Background: The measurement of osmolality is of interest in several clinical conditions and has been investigated in multiple veterinary studies. However, the stability of osmolality over time in frozen canine serum and urine has not been established. Objectives: The purpose of this study was to determine the stability of osmolality in canine serum and urine stored frozen at −20°C and −80°C up to 90 days, and to assess the effect of storage temperature on osmolality measurement. Methods: Serum and urine samples collected from 5 healthy Greyhound dogs were aliquoted and stored at −20°C and −80°C until measurement. Osmolality, assessed by freezing-point depression, was measured at 0, 7, 14, 30, and 90 days of storage. Results: For both serum and urine, osmolality at day 7 was not statistically different from day 0, but osmolality at days 14, 30, and 90 was significantly lower than at day 0. There was no significant effect of storage temperature on serum osmolality. However, the osmolality of urine samples stored at −20°C was slightly, but significantly lower than the osmolality of those stored at −80°C. Conclusions: Osmolality measurement in the serum and urine of healthy dogs appears to be stable for at least 7 days in frozen samples. The small changes observed after day 7 are unlikely to be relevant for individual patients, but could have implications in research study protocols.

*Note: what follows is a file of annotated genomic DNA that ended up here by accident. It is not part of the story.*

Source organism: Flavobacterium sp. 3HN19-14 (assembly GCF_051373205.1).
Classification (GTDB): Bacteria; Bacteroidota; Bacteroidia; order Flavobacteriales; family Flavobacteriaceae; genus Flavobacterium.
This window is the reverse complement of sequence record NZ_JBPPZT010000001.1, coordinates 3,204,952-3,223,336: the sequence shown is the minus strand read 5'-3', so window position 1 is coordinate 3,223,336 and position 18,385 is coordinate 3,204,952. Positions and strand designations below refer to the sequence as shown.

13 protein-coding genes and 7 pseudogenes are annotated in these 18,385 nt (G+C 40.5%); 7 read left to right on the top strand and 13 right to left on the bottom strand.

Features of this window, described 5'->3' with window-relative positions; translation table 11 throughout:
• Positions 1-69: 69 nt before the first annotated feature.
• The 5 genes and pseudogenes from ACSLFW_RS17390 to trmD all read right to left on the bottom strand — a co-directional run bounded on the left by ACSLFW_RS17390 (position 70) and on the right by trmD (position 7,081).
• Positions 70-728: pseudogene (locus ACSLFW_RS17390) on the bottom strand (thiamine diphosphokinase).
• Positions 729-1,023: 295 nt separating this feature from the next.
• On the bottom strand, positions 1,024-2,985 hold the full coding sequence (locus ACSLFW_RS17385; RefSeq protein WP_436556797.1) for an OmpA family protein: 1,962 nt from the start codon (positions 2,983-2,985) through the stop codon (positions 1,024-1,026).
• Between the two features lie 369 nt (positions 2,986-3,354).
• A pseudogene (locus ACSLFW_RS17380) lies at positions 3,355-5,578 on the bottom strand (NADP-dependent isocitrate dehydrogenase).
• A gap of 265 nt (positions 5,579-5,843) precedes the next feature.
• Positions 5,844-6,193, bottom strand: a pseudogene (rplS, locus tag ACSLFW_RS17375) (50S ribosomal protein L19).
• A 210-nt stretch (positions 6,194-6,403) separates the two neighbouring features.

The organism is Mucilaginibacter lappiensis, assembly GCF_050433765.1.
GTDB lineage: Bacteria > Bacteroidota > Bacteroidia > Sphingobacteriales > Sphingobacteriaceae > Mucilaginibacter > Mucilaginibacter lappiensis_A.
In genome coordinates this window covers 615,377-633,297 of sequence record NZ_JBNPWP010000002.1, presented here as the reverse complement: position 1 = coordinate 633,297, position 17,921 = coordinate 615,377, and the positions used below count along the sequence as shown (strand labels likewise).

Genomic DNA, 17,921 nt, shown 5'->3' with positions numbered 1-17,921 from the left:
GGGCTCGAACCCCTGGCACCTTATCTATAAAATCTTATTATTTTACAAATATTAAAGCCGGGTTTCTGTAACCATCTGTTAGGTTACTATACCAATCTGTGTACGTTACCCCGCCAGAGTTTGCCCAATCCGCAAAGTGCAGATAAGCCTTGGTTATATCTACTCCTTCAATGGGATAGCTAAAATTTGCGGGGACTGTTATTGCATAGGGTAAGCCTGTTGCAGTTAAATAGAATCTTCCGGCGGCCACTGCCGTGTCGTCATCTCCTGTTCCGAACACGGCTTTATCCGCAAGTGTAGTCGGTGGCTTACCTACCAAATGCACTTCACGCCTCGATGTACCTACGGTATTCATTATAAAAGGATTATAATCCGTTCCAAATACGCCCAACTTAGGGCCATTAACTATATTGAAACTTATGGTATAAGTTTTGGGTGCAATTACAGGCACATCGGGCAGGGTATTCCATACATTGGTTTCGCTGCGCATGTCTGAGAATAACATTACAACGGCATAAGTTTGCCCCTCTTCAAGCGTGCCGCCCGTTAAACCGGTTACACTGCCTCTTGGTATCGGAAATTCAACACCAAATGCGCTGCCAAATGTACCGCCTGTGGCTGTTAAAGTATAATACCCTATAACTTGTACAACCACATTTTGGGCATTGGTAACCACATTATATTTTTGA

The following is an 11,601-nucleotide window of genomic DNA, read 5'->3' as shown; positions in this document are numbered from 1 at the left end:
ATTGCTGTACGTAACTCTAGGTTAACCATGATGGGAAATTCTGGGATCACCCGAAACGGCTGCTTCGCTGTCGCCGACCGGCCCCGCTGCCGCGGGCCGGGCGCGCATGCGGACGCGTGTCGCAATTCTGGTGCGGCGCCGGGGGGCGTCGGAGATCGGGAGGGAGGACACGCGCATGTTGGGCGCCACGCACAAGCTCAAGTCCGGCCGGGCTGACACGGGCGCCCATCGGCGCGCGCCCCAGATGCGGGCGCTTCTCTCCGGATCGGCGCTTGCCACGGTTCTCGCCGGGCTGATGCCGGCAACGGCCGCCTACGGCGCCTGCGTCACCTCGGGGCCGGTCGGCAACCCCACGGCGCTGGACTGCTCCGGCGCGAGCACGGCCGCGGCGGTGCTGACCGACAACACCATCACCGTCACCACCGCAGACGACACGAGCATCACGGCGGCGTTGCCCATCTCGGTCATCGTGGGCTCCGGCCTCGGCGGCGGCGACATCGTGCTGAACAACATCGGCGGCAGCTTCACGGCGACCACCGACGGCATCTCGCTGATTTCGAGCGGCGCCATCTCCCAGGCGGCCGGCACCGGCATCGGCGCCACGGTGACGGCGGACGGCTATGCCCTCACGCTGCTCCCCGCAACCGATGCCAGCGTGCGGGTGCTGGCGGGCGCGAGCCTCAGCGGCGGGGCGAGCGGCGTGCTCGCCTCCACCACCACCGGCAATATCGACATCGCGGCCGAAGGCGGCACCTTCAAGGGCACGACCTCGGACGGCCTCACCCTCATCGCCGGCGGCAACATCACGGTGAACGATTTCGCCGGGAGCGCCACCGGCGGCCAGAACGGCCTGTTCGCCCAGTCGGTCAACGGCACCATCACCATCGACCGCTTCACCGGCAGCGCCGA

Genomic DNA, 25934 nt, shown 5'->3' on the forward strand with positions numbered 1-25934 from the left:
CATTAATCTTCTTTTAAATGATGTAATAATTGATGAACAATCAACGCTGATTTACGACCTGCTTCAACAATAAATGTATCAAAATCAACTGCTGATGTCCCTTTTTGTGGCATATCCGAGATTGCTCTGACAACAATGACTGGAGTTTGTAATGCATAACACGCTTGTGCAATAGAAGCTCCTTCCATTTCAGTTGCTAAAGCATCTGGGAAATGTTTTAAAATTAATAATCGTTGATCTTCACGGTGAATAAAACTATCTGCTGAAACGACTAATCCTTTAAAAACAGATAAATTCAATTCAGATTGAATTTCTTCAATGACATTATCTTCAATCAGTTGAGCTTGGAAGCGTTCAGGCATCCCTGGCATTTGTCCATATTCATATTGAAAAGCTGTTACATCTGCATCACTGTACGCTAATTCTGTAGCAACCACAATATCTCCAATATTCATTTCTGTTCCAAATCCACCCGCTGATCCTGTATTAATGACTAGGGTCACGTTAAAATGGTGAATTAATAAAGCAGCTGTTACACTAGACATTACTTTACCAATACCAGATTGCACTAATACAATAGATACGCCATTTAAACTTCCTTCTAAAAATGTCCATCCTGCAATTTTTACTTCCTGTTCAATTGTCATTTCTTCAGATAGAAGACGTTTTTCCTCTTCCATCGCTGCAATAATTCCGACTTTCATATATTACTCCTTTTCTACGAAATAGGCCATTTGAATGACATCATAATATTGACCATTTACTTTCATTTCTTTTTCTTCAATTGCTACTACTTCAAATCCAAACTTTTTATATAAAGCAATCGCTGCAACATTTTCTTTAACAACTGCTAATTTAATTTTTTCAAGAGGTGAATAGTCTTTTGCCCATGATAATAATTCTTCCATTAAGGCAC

- Clinical biochemistry
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